Embouchure

The topic of embouchure is always controversial, and discussion of it often proves emotional. It almost seems like it can’t be discussed without somebody feeling attacked/criticized/hurt. Before we come to what I see as the main point, let’s define the term first, as there is currently no singular definition for it.

What does embouchure actually mean?

Embouchure means, on the one hand, the position of the mouthpiece on the lips. There is little disagreement with regard to this. In short, there is a rule that determines that neither the upper nor lower edge of the mouthpiece should touch the red part of your lips.

On the other hand, the term “embouchure” attracts a myriad of opinions as to what function the lips have while playing, what you should do with your lips, how much strength or endurance you have, how high you can play, how the lips feel, etc.

I personally see it as such: that the lips react to everything that happens before the air gets there (intention, desired sound, air pressure and amount, etc.) or, expressed mechanically, that they must produce an opposite force to the air and create a balance in order to make a sound.

Very important: you don’t have to consciously do anything, because your system (the whole of YOU) automatically regulates this fine, complex chain of events. In order for this to work reliably, everything has to come together perfectly, and this is generally made possible by the above-mentioned approach. Done. Again, it’s important here not to make things more complicated than they are…

The problem with lips

In my view, the main “problem” is that the lips are so sensitive. They can feel absolutely everything, even when the root cause is coming from somewhere else. When, for example, the throat „closes“ during high notes, you might notice that your embouchure feels like sludge and think, seemingly logically, that you should do something different with your lips.

Or it could be the other way around: during a performance, you get nervous and your lips somehow feel “different.” This could make you feel uneasy, and as a result you try to get the “correct” feeling back to your lips. Most of the time, this does not work; it only serves to make you tense, and you end up not being able to play as well as you did during rehearsals. Notice here: it’s not because of the lips, but because of you being tense, that you aren’t able to perform to your own standards.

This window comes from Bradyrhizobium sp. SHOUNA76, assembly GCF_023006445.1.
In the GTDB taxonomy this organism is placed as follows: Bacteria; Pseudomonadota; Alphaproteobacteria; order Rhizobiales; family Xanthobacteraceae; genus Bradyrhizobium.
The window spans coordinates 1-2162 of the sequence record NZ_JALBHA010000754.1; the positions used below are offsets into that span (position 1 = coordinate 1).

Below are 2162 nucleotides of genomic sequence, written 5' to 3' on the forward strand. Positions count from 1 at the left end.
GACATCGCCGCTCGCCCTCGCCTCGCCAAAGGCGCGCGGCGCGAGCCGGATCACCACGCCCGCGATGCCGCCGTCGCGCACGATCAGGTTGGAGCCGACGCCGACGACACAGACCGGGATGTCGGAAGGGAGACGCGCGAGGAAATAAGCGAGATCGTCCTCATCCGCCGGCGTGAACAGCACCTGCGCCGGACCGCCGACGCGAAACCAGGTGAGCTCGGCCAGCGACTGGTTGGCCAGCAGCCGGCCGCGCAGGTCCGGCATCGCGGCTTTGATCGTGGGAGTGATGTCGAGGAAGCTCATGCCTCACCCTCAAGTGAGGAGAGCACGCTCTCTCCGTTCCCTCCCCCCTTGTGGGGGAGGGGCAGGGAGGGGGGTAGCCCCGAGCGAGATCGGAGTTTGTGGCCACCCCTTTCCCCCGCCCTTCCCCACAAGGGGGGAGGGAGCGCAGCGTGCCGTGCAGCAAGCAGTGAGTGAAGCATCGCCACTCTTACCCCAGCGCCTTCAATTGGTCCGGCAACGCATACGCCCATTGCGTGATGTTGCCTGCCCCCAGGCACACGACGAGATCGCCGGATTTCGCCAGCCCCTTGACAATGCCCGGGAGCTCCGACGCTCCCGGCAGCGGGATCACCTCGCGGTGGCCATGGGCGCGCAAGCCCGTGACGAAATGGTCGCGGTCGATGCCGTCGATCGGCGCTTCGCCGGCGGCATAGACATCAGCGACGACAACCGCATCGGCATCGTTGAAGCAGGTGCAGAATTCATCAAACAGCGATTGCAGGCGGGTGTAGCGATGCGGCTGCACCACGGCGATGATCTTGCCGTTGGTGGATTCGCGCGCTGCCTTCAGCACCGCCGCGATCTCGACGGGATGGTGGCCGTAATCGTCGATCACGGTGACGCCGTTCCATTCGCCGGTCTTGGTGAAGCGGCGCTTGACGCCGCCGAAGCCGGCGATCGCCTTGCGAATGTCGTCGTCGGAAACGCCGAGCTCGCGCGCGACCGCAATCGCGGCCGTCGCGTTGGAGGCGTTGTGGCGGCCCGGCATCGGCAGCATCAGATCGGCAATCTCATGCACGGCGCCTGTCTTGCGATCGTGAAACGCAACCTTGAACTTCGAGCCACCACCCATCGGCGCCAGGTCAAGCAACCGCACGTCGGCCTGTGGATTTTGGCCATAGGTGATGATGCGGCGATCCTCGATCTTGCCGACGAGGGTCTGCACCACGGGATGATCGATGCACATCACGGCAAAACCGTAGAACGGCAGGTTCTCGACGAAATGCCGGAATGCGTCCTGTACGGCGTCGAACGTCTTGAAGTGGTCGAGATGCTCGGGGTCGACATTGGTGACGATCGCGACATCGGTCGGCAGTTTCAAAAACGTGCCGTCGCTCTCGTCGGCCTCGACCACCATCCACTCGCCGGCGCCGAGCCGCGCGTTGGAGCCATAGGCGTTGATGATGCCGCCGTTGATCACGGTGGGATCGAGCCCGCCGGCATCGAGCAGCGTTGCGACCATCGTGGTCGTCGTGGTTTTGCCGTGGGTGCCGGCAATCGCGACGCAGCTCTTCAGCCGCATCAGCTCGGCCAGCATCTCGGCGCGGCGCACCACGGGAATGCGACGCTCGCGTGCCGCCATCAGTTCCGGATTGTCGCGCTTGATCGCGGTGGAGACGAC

The good thing is, when you have mastered solid technique, it (almost) doesn’t matter at all how your lips feel. At this point, you don’t need a feeling as feedback, and can focus instead on the truly important things – ideally, the music itself, because your technique, regardless of feeling, is working reliably for you.

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The main point

Therefore, it’s all about trusting and developing your own technique. This might sound mundane, but it’s often not easy at all. Trust cannot be learned, nor is it possible to simply choose to trust more – but trust builds over time, and there is absolutely no way (to my knowledge) to accelerate this process.

What you can learn, however, is to focus your attention on something more constructive than how your lips feel. This way, you can, for example, let the air flow in spite of an uncomfortable feeling in your lips, and keep your attention on the music.

In other words: give your mind – constructive thoughts – preference over the feeling in your lips.

How do you do this?

What do you do when your embouchure feels strange? Do you have solutions that work for you? Or is this not a problem for you at all? Feel free to contribute to the discussion in the comment box under the article!



Trumpet Skill Building


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